My pastor is working his way through Galatians, and this morning’s sermon was on Gal 3:23-29. I found fertile ground for thinking about differences between translations. Here are some examples:
Sentence structure: The UBS Greek text has 4 sentences in this paragraph. The RSV, ESV, and NIV use 6 sentences; KJV, NKJV, ASV, and NASB use 7; NLT uses 11. Why so many sentences in the NLT? The answer is that Paul uses a complex argument with lots of ideas. In contemporary English, we tend to use a new sentence for each new idea. So the NLT, with its focus on clear communication of the meaning of the text, uses more sentences.
“Faith” or “the faith”? In 3:23, I’m mystified as to why the formal-equivalence translations have all omitted the definite article before “faith.” KJV, ESV, and many others read, “Now before faith came.” In English, this use of “faith” without a definite article implies the concept of faith. What? Did the concept of faith begin with faith in Jesus Christ? I don’t think so. Furthermore, the Greek text has a definite article: tēn pistin “the faith.” So Paul is not talking about faith as a concept. He’s referring to some specific kind of faith.
Granted, in English it would sound odd to say “Now before the faith came.” The NIV and HCSB attempt to capture the nuance by using “this” for the definite article: “Before this faith came.” But the NLT sees “faith” in this context as being more than just faith in Christ. After all, Paul’s argument in this pericope is the contrast between the “system” of law and the “system” of faith. So the NLT translates the meaning of the Greek as follows: “Before the way of faith in Christ was available to us.”
Is it permissible to add words? In the phrase just quoted, the NLT translates pistin as “faith in Christ.” But since the Greek text does not explicitly use the name Christ in v. 23, why does the NLT use it in English? It fits with the NLT’s translation philosophy of dynamic equivalence. Everyone would agree that Paul is talking about faith in Christ (as he just said in v. 22). But he uses shorthand, referring simply to “the faith.” And since the NLT renders tēn pistin as “the way of faith,” it clarifies that this is not just any “way of faith,” but “the way of faith in Christ.”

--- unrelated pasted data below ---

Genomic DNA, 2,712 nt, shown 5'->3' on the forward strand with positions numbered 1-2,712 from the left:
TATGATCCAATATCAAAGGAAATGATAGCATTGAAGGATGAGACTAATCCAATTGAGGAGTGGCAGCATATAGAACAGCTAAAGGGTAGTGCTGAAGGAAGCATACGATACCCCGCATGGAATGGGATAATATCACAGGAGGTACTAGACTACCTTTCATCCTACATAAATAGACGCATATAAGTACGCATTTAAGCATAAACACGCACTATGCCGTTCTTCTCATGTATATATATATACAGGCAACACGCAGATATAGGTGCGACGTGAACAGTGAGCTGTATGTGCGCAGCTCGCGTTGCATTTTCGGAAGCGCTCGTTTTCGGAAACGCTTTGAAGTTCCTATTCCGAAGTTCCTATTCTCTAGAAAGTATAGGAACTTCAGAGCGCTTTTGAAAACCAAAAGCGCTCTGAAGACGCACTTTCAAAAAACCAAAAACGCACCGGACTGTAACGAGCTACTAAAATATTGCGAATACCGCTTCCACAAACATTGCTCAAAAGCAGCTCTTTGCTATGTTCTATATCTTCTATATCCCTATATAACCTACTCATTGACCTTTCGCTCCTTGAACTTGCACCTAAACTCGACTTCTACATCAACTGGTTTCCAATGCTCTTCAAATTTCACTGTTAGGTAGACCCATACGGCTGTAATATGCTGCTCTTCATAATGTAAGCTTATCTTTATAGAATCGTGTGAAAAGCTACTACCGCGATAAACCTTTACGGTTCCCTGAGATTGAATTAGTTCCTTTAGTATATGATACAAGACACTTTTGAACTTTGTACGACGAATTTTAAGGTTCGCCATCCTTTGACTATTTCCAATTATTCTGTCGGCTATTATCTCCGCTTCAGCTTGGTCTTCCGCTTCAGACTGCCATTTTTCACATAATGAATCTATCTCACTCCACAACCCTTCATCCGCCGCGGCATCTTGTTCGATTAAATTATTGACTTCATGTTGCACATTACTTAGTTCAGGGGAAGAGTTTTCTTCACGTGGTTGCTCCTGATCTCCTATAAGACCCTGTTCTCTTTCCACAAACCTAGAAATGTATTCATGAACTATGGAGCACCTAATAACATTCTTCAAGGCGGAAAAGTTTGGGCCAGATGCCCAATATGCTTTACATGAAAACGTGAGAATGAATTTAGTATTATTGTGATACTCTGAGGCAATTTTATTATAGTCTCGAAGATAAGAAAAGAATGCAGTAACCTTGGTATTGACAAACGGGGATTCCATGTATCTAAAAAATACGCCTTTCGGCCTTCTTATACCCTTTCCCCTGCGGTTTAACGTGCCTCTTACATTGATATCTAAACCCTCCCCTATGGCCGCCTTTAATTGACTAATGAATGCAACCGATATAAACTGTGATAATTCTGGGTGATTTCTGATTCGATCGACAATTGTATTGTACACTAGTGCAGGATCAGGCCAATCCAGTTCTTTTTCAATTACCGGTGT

The use of metaphors: Paul uses three metaphors in quick succession in vv. 23 and 24. First he uses two different metaphors in v. 23 to show that the law had “confined us” and “held us prisoner.” But the meaning of these metaphors as metaphors is not instantly understandable in English (and perhaps it wasn’t readily understandable in Greek, either). So the NLT helps the reader in v. 23 by making explicit that these are metaphors: “we were placed under guard by the law. We were kept in protective custody, so to speak, . . .”
In vv. 24 and 25, Paul uses the metaphor of the paidagōgos (rendered by various translations as “schoolmaster,” “tutor,” “guardian,” “custodian,” “disciplinarian”). Paul uses the Greek word hōste (typically rendered as “so” or “so then”) to show the relationship between what preceded (his first two metaphors) and what follows (this next metaphor). To show that Paul is now using a different metaphor to get his point across, the NLT renders it this way: “Let me put it another way.”
Well, that’s enough for now. But if you compare a pericope like this in multiple translations, you’ll see even more differences between them. And as I said in an earlier post, “Vive la différence.”